Whatever the obvious answer to this, something happens in the fallout of Heroman's defeat that changes Joey - not just mentally, but quite literally changes him, into a big glowing red ball of anger which also grants him a whole bunch of additional powers which he's seemingly decided to use to finish off Kogorr at all costs, including a suicide attack. Of all people, it's Heroman (okay, so not a person) who stops him from doing this, and not a moment too soon as he finds himself joined by first Holly and Lina, then Psy and Denton as the cavalry arrive to put the Professor's plan into action, and give both Heroman the power and Joey the confidence to save the world and defeat Kogorr with ease; a little bit too much ease if you ask me, but I digress.
|Did Joey just go Super Saiyan?|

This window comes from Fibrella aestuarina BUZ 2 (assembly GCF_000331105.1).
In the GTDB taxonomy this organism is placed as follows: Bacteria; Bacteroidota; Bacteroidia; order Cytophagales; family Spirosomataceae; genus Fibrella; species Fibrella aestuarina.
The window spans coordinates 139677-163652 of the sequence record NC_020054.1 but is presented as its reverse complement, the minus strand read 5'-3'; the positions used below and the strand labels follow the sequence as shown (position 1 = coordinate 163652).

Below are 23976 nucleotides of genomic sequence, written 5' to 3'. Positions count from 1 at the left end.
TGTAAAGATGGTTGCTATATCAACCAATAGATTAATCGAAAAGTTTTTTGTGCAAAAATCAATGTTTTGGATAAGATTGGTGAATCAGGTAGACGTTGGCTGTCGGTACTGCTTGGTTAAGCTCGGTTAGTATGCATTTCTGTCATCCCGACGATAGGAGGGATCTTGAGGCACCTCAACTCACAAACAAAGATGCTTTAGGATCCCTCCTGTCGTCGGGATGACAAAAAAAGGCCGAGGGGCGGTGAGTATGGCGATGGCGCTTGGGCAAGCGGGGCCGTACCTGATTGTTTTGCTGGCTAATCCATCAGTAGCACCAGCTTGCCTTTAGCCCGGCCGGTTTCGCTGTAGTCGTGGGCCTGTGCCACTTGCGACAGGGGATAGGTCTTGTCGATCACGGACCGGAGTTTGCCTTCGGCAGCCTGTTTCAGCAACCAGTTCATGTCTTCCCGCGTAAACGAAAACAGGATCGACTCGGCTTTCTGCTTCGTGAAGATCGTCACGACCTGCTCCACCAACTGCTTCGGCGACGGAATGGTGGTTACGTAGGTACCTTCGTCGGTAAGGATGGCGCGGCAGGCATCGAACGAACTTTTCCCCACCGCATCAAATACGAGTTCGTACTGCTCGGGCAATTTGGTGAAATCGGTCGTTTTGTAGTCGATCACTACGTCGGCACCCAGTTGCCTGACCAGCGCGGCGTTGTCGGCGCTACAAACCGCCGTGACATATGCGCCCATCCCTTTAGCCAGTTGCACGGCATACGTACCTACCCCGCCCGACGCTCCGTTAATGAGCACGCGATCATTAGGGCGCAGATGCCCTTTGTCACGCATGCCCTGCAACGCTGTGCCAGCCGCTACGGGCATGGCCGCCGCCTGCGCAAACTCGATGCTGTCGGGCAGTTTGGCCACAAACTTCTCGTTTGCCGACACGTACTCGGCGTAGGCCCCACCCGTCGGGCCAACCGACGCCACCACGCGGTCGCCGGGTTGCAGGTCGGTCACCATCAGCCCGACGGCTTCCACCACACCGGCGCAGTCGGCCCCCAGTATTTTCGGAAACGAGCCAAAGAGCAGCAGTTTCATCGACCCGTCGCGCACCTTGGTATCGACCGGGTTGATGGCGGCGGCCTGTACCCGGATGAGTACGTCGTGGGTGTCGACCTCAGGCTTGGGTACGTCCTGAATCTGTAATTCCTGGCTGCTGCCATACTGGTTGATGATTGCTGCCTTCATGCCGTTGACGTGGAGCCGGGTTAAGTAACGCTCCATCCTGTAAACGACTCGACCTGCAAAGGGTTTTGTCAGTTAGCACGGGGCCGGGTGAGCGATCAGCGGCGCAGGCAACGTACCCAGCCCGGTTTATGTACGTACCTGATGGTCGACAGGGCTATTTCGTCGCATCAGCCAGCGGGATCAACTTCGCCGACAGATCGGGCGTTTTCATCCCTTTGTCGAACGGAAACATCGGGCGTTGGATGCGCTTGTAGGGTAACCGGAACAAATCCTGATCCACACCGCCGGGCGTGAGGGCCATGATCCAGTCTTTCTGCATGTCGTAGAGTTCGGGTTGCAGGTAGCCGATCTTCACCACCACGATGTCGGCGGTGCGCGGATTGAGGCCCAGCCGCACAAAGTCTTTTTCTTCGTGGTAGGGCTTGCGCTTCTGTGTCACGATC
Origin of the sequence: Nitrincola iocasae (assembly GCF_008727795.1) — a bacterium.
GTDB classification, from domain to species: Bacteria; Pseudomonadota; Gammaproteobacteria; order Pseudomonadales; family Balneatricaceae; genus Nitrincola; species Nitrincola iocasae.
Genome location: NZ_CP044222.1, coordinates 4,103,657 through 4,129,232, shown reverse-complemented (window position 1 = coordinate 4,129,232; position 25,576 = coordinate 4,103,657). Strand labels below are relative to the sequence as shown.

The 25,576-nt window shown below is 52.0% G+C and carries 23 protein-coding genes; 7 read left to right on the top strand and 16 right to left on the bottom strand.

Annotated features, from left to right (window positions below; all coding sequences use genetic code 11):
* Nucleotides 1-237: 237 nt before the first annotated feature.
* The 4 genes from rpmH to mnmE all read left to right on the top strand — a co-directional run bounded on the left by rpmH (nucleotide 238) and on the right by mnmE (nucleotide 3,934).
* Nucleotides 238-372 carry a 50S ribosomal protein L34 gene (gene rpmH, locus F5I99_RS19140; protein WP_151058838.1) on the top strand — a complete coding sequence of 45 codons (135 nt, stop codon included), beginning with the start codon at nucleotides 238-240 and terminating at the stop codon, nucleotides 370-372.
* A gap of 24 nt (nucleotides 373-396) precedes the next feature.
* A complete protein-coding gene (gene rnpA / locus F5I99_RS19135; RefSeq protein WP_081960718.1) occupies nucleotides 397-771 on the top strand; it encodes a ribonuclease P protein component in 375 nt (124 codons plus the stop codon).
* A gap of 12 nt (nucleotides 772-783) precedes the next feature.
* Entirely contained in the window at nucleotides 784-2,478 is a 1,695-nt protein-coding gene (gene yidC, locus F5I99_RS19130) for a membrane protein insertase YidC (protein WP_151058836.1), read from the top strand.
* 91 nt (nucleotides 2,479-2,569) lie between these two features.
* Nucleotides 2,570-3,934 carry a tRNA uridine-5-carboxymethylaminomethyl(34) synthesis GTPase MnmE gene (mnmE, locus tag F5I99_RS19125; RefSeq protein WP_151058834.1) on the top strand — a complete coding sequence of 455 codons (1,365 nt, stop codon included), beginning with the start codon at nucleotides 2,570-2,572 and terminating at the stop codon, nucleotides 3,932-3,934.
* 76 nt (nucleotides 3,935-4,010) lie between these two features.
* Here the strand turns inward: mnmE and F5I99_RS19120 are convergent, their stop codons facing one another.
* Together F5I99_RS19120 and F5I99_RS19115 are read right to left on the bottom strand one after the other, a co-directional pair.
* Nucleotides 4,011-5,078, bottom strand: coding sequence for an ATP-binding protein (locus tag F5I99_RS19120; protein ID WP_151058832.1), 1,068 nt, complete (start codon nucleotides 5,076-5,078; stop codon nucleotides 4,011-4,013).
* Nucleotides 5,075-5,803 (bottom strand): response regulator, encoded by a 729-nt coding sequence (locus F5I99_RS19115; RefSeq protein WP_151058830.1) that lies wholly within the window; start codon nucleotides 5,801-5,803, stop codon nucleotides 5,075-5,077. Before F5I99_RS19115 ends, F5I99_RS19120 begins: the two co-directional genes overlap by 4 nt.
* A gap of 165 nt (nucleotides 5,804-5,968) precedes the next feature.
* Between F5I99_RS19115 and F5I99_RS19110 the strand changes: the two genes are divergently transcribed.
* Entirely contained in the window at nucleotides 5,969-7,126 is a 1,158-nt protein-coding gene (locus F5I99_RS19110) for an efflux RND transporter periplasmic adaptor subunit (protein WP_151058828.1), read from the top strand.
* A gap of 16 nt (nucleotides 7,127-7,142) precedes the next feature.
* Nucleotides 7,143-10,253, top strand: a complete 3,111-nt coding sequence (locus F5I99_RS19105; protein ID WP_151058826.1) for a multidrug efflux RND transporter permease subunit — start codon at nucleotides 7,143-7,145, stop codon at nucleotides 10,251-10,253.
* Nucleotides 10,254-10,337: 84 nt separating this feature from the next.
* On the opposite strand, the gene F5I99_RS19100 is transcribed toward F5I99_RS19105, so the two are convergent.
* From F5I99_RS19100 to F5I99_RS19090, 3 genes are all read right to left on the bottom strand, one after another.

While this wasn't the best ending possible to the series (as I just mentioned, it threatened to drift too far outside the rules it had set for itself earlier in the show, while the big finish itself was a little too convenient), it was nonetheless a good ending after last week's rip-roaring penultimate instalment, which again went to show that HEROMAN did it best when it focused upon the main characters kicking alien ass and not bothering to take names (because let's face it, Kogorr is a stupid name anyway) rather than bogging itself down in troublesome humans and love interests. I suppose the really interesting questions for this series begin here - by all accounts the show has flopped terribly in Japan, but can it get itself syndicated on US kid's TV? I'd like to think so, but my gut instinct is that it won't - a shame, as HEROMAN at its best has evoked those wide-eyed cartoon watching days of my own youth, and it at least deserves a chance to see if it can do likewise to the current generation of wide-eyed cartoon watchers, because when HEROMAN got things right it was really quite awesome in its own simple way.